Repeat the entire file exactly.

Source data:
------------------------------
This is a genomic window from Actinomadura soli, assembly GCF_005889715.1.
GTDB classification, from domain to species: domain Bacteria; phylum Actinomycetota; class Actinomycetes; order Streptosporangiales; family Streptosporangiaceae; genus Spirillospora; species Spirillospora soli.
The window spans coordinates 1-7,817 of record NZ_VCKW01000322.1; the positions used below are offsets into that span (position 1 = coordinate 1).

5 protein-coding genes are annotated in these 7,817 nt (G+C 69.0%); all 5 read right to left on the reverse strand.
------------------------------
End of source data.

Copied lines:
This is a genomic window from Actinomadura soli, assembly GCF_005889715.1.
GTDB classification, from domain to species: domain Bacteria; phylum Actinomycetota; class Actinomycetes; order Streptosporangiales; family Streptosporangiaceae; genus Spirillospora; species Spirillospora soli.
The window spans coordinates 1-7,817 of record NZ_VCKW01000322.1; the positions used below are offsets into that span (position 1 = coordinate 1).

5 protein-coding genes are annotated in these 7,817 nt (G+C 69.0%); all 5 read right to left on the reverse strand.